About the SMARTT Program

The National Heart, Lung, and Blood Institute (NHLBI) Offsite icon Science Moving towArds Research Translation and Therapy (SMARTT ) Program supports the translation of novel discoveries into successful new therapies for heart, lung, and blood diseases by providing free, confidential, and rapid preclinical development services to investigators.

Pre-clinical development is the first step in turning discoveries into cures. Nonclinical studies and drug substance manufacturing need to comply with Good Laboratory Practice (GLP) and current Good Manufacturing Practice (cGMP) in order for the U.S. Food and Drug Administration to approve an Investigational New Drug (IND) application. These processes can be expensive and are unfamiliar to many academic scientists.

The SMARTT Program provides tailored pharmacology and toxicology testing, manufacturing services, and regulatory support to investigators to expedite the transition of their discoveries to the clinic.

More information on how SMARTT supports translational research is available in the form of drug discovery and development figures.

SMARTT's mission and business model

The mission of the SMARTT program is to accelerate translation of research from demonstration of efficacy in vivo to submission of an investigational new drug application (IND) to the FDA. To accomplish this mission, the SMARTT program provides regulatory support, manufacturing, and pharmacology/toxicology services to qualified projects.

Therapeutic candidates or diagnostic imaging agents that are not intended for treatment of heart, lung, or blood diseases, or for which efficacy in an animal model has not been demonstrated, are not eligible for SMARTT services. Also, medical devices, vectors for gene therapy, and exploratory research aimed at identifying lead therapeutic candidates are not eligible for SMARTT services.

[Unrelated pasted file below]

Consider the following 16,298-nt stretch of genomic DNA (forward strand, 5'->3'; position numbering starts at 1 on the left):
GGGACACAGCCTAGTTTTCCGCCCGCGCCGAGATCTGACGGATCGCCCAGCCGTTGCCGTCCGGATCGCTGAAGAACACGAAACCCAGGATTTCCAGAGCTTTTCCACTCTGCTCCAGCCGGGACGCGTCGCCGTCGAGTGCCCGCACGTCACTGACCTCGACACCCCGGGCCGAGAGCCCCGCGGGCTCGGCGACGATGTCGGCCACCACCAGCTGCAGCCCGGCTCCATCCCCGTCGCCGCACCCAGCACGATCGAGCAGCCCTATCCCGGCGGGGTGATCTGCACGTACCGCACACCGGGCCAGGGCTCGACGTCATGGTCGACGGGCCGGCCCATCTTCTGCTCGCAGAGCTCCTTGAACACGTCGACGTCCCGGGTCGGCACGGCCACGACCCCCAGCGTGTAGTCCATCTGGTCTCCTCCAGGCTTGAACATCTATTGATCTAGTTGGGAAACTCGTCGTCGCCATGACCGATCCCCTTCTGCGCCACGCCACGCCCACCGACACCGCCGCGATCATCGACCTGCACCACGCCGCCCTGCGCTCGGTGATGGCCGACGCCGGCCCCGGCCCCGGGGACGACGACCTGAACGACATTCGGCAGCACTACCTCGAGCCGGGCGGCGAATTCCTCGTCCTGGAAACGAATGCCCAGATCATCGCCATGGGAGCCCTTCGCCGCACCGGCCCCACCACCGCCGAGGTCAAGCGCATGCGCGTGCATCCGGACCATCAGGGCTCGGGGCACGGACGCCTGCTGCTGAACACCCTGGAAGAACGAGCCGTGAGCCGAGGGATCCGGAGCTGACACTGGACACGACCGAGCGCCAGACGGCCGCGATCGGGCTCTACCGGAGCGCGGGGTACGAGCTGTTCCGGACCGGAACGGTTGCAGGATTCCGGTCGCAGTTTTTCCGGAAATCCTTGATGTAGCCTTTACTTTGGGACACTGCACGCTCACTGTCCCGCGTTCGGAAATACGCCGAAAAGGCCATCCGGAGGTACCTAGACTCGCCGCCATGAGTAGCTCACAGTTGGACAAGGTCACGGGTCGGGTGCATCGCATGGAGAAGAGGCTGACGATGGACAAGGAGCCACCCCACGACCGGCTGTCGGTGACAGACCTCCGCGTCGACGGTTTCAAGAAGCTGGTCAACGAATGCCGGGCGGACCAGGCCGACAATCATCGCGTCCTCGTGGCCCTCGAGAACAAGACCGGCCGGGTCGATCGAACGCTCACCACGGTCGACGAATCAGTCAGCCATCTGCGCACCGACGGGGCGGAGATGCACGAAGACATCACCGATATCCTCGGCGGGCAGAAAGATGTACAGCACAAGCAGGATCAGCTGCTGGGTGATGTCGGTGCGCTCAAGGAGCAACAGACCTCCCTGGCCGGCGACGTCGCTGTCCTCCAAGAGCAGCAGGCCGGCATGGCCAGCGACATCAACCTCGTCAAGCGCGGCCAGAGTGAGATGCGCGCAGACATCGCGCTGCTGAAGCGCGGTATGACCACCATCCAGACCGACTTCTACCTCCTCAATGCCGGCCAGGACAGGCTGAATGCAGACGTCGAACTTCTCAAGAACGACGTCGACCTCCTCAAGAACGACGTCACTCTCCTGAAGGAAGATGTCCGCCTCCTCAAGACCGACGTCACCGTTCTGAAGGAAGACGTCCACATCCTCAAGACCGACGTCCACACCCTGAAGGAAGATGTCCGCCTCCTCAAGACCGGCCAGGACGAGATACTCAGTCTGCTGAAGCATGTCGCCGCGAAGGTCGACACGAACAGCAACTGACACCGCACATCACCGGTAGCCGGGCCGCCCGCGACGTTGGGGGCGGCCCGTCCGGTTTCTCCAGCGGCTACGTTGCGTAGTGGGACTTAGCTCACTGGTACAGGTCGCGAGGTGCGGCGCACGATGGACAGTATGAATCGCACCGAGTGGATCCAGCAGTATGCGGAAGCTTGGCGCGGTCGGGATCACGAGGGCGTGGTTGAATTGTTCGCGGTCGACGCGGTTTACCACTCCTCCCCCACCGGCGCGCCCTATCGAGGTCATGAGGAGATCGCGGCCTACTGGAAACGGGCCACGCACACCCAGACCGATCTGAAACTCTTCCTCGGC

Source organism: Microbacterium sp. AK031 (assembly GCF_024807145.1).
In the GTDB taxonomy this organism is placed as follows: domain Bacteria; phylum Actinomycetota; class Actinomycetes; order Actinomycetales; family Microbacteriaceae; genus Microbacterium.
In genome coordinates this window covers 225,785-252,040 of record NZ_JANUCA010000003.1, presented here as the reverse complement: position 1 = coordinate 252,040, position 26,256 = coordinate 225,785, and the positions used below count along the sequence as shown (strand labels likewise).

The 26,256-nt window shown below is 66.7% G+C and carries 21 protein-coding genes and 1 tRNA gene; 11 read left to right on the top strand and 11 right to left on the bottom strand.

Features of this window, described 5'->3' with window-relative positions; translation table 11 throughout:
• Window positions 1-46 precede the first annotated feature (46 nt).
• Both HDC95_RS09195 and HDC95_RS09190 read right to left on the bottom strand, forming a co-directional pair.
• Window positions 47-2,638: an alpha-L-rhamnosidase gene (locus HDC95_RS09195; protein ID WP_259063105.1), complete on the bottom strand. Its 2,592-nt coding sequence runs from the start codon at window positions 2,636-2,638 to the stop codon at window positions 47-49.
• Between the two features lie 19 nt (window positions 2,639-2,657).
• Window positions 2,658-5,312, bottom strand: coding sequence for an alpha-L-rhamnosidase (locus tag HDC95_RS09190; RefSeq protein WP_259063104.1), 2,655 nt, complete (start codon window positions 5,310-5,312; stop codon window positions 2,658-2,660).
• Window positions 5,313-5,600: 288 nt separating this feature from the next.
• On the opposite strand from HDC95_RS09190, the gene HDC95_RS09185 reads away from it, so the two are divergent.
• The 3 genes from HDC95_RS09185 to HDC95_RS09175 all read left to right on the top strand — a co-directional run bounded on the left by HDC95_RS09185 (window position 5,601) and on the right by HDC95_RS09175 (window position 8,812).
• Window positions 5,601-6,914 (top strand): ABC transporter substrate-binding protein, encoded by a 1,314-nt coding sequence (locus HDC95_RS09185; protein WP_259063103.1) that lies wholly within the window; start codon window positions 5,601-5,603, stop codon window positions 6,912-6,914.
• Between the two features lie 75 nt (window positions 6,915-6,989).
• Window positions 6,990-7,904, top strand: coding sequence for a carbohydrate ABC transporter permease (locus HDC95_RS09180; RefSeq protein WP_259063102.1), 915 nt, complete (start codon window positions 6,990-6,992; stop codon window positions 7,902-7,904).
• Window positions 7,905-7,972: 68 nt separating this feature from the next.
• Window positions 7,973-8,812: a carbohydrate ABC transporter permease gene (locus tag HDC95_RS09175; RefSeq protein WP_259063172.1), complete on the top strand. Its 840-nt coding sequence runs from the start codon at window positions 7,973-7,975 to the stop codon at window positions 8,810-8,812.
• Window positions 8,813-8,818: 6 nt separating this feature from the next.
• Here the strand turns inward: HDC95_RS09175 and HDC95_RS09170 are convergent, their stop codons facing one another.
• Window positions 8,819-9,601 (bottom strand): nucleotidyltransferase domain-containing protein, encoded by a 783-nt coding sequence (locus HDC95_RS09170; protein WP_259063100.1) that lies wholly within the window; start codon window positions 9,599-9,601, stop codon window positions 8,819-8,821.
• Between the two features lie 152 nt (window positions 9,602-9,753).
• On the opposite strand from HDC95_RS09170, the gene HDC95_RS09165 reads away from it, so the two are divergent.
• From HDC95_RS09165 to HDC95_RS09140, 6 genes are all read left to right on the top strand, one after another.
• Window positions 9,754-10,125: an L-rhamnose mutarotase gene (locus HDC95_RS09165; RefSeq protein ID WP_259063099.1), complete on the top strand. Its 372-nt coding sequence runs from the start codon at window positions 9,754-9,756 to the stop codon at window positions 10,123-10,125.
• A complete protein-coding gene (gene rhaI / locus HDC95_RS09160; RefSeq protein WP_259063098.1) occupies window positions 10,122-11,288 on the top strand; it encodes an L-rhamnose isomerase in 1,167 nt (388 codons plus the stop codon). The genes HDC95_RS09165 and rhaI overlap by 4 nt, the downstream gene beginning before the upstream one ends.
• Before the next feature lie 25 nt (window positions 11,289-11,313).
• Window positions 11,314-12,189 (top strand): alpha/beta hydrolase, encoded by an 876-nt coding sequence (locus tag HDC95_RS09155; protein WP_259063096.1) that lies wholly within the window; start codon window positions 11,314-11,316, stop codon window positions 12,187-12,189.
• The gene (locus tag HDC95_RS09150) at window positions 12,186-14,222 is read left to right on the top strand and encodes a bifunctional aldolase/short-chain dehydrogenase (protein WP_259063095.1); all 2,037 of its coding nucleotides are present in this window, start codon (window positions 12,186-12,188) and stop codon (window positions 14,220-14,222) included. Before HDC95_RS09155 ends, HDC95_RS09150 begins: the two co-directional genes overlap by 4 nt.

SMARTT accepts requests from academic institutions, non-profit organizations, and small businesses. The process begins with completion of an online application that asks for a general description of the project and services being sought. If the project is deemed eligible, investigators are invited to complete a more detailed Request for Services Application (RSA), which is evaluated by a panel of expert reviewers familiar with the field of study. Successful applicants work with the relevant SMARTT facility to develop a project schedule and budget, which undergoes a final approval step by NHLBI prior to initiation of the work. The application and review process is designed to be completed within three months, assuming all eligibility and scientific merit criteria are met.

How to request services

Currently, interested investigators may submit an online application to determine their eligibility for SMARTT services.

The SMARTT Program Workflow spans the following main phases: request services, NHLBI approval process, services implementation, translation and therapy.
SMARTT Program Request Lifecycle

Overview of the service request process

  1. Interested investigators submit an online application requesting SMARTT Services.
  2. The NHLBI SMARTT Committee evaluates the request for conformance to the NHLBI mission and SMARTT capabilities.
  3. Upon approval, investigators are invited to submit a more detailed Request for Services application.
  4. Request for Services applications are reviewed by a Scientific Review Board for scientific merit, and feasibility. A summary of the review with recommendations is then submitted to the SMARTT Steering Committee (SC). The SC advises the NHLBI regarding acceptance and prioritization of these applications. The final decision is made by the NHLBI SMARTT Committee.
  5. If approved, the appropriate program resources are engaged and the project is initiated.
  6. After the project has been completed, deliverables are provided to the investigator and service completion reports are submitted.

More information

Marketing Materials, Brochures

Fact Sheet: SMARTT (http://www.nhlbi.nih.gov/new/SMARTT.htm) Offsite icon


National Heart, Lung, and Blood Institute National Institutes of Health Department of Health and Human Services USA.gov